Hamas has said its fighters are "eager for death" and has vowed it will reject any proposed ceasefire with Israel, as the bombardment of Gaza let to another 32 Palestinians being killed overnight by IDF missiles.
Mohammed Deif, a Hamas commander in the militant Izz ad-Din al-Qassam Brigades, was recorded on Hamas’s al-Aqsa TV saying "will not take place unless the siege is lifted and the border crossings are all open".
"What the air force and your artillery shelling has failed to accomplish, will not be accomplished by ground forces," said Deif, according to an Al Jazeera translation. "You are sending your soldiers to a definite slaughterhouse, God willing."
"The Zionist entity will not know security unless the Palestinian people live in peace."
Deif, who is a reclusive figure in Hamas, has survived numerous assassination attempts by Israel, one of which in 2006 left him with a severe spinal injury, forcing him out of active fighting.
Overnight, Israeli tank shells were reported to have hit a United Nations school in Jebaliya refugee camp which was crowded with thousands of Palestinians sheltering from the fighting, causing 15 deaths and more than 90 injuries.
At least 1,200 Palestinians and 55 Israelis have been killed since the fighting began July 8. Around 6,700 Palestinians have been injured, according to figures from the Gaza health ministry.
More than 100 Palestinians were killed on Tuesday - one of the bloodiest days since the Israeli bombardment of the coastal strip began three weeks ago.
On Tuesday, the United Nations Relief and Works Agency announced it had found a cache of rockets at another one of its schools in the Gaza Strip .
Chris Gunness, spokesman for UNWRA said in a statement: "We condemn the group or groups who endangered civilians by placing these munitions in our school. This is yet another flagrant violation of the neutrality of our premises.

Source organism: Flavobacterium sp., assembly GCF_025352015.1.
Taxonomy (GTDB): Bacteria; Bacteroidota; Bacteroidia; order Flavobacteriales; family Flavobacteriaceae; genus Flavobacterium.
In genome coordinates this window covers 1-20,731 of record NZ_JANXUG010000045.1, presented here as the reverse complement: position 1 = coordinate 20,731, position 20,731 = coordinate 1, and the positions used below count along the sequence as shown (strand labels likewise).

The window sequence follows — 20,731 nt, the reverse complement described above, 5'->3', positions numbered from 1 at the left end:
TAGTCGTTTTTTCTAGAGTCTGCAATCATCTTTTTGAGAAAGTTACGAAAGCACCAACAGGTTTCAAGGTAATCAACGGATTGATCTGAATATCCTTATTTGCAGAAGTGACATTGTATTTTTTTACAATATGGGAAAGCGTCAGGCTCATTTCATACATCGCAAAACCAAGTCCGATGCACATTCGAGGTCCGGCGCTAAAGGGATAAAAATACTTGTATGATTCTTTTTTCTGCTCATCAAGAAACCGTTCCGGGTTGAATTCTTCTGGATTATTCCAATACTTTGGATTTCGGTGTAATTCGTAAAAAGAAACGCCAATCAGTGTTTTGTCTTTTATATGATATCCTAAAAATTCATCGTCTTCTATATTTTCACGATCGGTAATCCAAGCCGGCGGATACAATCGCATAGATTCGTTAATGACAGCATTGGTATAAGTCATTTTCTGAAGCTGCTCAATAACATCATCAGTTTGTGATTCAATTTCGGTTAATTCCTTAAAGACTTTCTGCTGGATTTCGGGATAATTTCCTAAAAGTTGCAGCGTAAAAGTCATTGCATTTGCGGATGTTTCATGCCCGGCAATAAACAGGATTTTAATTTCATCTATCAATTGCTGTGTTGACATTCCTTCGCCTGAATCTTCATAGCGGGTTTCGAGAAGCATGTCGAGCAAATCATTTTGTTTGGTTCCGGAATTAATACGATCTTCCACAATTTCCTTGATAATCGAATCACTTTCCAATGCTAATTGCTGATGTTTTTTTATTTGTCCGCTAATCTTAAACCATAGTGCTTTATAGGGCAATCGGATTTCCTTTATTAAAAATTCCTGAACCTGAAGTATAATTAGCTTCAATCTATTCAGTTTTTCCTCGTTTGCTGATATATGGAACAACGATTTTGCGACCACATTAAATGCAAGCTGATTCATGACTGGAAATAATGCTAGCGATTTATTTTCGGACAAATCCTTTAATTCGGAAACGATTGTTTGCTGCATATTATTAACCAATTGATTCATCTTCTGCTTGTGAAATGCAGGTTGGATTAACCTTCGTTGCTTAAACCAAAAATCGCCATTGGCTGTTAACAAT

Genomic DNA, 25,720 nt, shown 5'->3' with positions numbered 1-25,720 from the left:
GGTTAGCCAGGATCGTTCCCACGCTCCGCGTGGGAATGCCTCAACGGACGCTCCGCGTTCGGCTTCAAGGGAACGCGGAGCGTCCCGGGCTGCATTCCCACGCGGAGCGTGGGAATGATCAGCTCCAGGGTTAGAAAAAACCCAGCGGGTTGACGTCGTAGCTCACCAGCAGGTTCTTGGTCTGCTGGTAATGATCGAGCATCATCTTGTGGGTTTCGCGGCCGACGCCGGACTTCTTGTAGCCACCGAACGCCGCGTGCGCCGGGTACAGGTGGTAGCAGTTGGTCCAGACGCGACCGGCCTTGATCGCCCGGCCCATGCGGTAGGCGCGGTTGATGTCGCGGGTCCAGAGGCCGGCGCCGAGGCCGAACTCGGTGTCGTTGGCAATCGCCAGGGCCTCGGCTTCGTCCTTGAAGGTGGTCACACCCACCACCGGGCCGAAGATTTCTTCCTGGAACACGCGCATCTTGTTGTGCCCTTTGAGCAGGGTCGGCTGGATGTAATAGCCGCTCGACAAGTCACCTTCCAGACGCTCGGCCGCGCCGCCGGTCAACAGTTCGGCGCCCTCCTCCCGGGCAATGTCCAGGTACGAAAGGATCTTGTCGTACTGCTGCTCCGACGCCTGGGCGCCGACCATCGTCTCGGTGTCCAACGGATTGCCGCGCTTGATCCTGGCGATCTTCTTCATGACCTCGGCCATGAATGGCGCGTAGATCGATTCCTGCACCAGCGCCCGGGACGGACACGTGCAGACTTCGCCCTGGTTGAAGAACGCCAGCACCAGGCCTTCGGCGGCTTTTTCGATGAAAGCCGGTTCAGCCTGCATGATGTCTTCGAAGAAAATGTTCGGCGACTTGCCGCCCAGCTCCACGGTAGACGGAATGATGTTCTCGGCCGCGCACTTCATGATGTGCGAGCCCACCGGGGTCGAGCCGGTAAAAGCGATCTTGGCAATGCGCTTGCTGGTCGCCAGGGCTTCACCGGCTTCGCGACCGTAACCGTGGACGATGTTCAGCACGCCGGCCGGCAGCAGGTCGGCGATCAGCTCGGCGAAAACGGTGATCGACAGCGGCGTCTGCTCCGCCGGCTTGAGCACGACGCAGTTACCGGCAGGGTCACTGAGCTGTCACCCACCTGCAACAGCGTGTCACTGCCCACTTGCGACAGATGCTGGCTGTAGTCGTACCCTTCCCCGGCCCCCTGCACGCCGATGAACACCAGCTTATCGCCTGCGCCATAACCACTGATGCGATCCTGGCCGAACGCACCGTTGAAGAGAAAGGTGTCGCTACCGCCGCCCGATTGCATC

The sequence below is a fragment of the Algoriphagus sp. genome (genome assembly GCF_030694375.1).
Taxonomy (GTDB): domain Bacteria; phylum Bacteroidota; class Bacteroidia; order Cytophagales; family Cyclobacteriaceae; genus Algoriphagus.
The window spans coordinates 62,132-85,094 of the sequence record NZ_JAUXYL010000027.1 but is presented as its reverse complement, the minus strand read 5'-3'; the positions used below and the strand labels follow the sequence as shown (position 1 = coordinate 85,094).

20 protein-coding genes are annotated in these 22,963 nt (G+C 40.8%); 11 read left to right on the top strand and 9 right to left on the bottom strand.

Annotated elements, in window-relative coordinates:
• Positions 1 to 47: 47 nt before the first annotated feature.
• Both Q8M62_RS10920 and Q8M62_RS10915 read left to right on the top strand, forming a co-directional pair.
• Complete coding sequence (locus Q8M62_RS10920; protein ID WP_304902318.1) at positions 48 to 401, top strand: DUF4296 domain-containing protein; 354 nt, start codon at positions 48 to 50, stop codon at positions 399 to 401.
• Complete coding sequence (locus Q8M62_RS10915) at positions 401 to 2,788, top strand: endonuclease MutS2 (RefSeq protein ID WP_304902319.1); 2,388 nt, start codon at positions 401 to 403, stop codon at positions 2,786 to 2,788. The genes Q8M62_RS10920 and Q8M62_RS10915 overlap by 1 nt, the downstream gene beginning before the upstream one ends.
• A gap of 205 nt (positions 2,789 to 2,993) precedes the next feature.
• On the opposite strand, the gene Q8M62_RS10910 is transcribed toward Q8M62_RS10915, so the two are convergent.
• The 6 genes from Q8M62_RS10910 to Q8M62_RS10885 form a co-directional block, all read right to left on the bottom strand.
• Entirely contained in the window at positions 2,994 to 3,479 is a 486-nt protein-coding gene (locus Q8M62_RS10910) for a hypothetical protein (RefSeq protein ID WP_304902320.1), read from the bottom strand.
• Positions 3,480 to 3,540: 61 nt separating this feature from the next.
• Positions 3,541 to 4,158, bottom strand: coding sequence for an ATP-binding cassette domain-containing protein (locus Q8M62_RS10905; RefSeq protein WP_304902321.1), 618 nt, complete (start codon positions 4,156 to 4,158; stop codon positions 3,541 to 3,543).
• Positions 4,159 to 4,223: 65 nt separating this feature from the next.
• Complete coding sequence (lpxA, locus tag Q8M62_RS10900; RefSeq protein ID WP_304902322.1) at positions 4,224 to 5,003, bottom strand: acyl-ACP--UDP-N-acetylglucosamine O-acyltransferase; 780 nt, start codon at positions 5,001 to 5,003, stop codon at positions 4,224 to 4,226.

"We call on all the warring parties to respect the inviolability of UN property."
Hamas has appeared to entrench its position in recent days. The Palestinian Press Agency reported that on Monday the militant group executed 20 Palestinians for protesting against them and calling for a ceasefire. Hamas said the protesters from the Shejaia neighbourhood were spies for Israel.
Israeli tank shells have now knocked out Gaza's only power plant, as well as hitting a Hamas-run TV and radio stations and government buildings. A Palestinian health official says scores of people were killed after shells hit a UN school where hundreds of Gazans had sought safety.
Foreign Secretary Philip Hammond has said neither side is close to a ceasefire, because of a repeated insistence on pre-conditions, despite reports early on Wednesday that Palestinians were mulling an Egyptian proposal. "What we are saying to both sides, what the United Nations are saying to both sides, what the whole international community is saying to both sides, is that the humanitarian necessity must come first," he told Sky News.
"We must stop the bloodshed now by an unconditional ceasefire by both sides.
"We then recognise that there is a need to move immediately to talks about the stack of issues that are underlying this conflict - the way in which Gaza has been blockaded, the conditions in which the people of Gaza are living, the threats to Israel's security from Hamas, rocket attacks and tunnel attacks from Gaza.
"All of these things absolutely do need to be discussed. But first we have got to stop the killing.
"Behind the scenes there are a lot of people doing a lot of work talking to both sides trying to get a practical focus on stopping the bloodshed. And then a rapid move to substantive discussions about future conditions of Gaza.
"The Egyptians have a proposal on the table for a three-stage process. Everybody is behind the Egyptian proposals. The Qataris and the Turks are working very hard to leverage their influence on Hamas. We are talking to all sides in this dispute.
"I think what public opinion, not just in the Arab world but across the entire world, wants to see is an immediate ceasefire. And public opinion will not understand why either side refuses to accept an immediate ceasefire in order to end this suffering."
On Tuesday, Prime Minister David Cameron made it clear that he blames Hamas, the political movement which controls Gaza, for the outbreak of the current rounding of fighting, saying: "Hamas must stop attacking Israel with rocket attacks. That is how this started. It's completely unjustified and they need to stop as part of the ceasefire."
Signalling a further escalation of Israel's Gaza operation, Prime Minister Benjamin Netanyahu told Israelis Monday to be ready for a "prolonged" war,